DP12454 The Economic Consequences of the Brexit Vote
|Author(s):||Benjamin Born, Gernot Müller, Moritz Schularick, Petr Sedlacek|
|Publication Date:||November 2017|
|Keyword(s):||Brexit, European Union, policy uncertainty, synthetic control method|
|JEL(s):||E65, F13, F42|
|Programme Areas:||International Macroeconomics and Finance, Monetary Economics and Fluctuations|
|Link to this Page:||www.cepr.org/active/publications/discussion_papers/dp.php?dpno=12454|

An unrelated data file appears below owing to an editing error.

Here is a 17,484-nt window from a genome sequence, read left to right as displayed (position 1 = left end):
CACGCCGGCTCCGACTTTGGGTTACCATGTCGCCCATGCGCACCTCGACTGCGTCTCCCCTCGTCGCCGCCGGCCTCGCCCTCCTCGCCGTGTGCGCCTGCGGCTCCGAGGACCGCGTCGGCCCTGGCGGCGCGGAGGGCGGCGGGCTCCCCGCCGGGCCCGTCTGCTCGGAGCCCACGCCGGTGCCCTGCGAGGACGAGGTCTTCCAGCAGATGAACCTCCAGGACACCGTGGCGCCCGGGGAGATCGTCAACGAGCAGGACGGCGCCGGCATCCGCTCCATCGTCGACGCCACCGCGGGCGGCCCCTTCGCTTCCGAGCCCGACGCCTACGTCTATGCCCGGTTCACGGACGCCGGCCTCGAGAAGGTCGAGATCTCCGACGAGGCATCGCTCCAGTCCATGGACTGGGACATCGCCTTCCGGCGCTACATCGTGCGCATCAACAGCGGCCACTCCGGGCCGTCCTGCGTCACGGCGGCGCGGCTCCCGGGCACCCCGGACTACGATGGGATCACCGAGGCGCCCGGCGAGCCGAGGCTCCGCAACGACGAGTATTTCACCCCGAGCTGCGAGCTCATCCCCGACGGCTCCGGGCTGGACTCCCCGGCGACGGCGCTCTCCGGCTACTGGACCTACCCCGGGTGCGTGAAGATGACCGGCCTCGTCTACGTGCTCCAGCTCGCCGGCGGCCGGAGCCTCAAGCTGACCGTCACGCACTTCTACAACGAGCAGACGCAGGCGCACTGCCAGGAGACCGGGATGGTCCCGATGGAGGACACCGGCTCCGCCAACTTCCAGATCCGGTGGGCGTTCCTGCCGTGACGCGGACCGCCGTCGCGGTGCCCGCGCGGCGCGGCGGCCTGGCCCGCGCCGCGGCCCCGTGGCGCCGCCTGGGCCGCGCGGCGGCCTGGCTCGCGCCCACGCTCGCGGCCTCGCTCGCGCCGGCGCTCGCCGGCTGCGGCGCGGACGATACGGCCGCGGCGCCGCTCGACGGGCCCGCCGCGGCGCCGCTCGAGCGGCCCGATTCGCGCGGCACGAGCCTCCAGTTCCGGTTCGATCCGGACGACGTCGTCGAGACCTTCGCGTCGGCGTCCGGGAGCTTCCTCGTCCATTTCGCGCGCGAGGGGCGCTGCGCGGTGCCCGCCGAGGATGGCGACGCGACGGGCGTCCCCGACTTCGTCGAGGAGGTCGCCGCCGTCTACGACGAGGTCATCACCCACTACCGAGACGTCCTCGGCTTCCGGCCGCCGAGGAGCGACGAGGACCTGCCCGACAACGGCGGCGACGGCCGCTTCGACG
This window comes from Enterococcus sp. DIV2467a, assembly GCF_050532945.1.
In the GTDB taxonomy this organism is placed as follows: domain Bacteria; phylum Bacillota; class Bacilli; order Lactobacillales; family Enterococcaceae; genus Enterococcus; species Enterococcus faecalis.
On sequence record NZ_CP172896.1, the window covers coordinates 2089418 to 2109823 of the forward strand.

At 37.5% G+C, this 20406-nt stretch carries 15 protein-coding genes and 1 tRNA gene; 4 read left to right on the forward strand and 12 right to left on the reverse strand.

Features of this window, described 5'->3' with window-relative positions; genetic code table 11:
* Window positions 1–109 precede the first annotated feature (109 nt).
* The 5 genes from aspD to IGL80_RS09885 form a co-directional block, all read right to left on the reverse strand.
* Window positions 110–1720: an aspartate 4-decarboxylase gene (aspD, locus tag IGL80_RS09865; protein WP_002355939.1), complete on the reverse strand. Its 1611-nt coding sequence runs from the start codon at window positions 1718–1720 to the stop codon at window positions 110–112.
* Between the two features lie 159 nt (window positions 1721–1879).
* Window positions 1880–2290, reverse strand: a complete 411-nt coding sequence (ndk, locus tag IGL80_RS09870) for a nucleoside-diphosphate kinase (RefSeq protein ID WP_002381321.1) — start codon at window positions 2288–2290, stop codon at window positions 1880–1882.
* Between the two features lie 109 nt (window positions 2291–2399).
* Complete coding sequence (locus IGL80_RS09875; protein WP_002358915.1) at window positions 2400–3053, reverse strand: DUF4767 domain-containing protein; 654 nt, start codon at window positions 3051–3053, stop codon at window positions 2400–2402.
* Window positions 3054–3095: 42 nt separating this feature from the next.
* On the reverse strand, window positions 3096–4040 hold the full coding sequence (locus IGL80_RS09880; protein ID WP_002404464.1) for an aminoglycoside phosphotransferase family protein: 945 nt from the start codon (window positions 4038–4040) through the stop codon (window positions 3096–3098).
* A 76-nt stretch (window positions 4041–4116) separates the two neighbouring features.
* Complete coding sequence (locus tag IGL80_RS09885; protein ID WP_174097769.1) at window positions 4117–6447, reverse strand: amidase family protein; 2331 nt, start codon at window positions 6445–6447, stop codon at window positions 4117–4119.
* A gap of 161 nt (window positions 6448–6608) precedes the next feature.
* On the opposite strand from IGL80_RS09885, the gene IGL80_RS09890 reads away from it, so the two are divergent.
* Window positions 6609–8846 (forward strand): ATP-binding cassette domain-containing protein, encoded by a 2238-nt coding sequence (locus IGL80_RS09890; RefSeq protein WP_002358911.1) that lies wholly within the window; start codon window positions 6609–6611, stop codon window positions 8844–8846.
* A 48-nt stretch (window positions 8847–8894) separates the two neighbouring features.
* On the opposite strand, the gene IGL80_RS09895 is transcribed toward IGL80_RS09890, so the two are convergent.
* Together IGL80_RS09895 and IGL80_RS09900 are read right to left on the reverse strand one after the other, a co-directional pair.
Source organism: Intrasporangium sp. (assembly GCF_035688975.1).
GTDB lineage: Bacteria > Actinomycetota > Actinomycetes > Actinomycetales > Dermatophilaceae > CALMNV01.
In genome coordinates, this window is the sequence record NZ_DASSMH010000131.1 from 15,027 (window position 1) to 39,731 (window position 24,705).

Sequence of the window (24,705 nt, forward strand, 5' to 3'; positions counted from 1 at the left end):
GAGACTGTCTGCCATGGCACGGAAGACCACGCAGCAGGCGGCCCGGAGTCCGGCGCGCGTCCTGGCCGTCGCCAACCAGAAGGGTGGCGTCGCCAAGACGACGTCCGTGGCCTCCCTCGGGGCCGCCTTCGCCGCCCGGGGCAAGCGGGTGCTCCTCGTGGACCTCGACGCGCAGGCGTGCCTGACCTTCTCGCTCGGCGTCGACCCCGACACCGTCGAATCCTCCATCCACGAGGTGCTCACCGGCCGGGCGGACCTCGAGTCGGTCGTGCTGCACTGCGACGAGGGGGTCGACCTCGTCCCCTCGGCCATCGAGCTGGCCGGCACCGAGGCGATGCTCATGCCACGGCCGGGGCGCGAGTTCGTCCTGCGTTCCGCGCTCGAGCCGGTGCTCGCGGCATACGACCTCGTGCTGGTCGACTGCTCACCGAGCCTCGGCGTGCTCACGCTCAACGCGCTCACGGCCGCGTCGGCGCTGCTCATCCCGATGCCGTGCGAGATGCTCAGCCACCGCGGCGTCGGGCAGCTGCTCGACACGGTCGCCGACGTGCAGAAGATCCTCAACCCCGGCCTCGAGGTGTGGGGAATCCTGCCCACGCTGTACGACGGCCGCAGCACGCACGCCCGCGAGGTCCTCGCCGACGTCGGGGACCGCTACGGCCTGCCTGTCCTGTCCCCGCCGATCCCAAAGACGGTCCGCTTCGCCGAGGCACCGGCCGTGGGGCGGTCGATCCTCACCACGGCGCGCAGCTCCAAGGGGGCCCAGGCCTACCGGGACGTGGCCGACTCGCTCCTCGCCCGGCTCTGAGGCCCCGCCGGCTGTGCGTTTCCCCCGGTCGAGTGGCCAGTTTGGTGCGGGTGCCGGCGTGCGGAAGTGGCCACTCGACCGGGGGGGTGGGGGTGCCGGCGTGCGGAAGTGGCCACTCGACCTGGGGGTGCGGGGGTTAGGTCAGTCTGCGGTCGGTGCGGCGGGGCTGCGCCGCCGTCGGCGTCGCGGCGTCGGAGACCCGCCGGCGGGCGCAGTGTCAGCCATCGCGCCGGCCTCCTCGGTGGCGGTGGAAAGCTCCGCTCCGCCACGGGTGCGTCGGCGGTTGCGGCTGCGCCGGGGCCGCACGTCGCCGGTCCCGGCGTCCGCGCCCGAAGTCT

This paper introduces a data-driven, transparent and unbiased method to calculate the economic costs of the Brexit vote in June 2016. We let a matching algorithm determine a combination of comparison economies that best resembles the growth path of the UK economy before the Brexit referendum. The economic cost of the Brexit vote is the difference in output between the UK economy and and its synthetic doppelganger. We show that, contrary to public perception, by the third quarter of 2017 the economic costs of the Brexit vote are already 1.3% of GDP. The cumulative costs amount to almost 20 billion pounds and are expected to grow to more than 60 billion pounds by end-2018. We provide evidence that heightened policy uncertainty has already taken a toll on investment and consumption.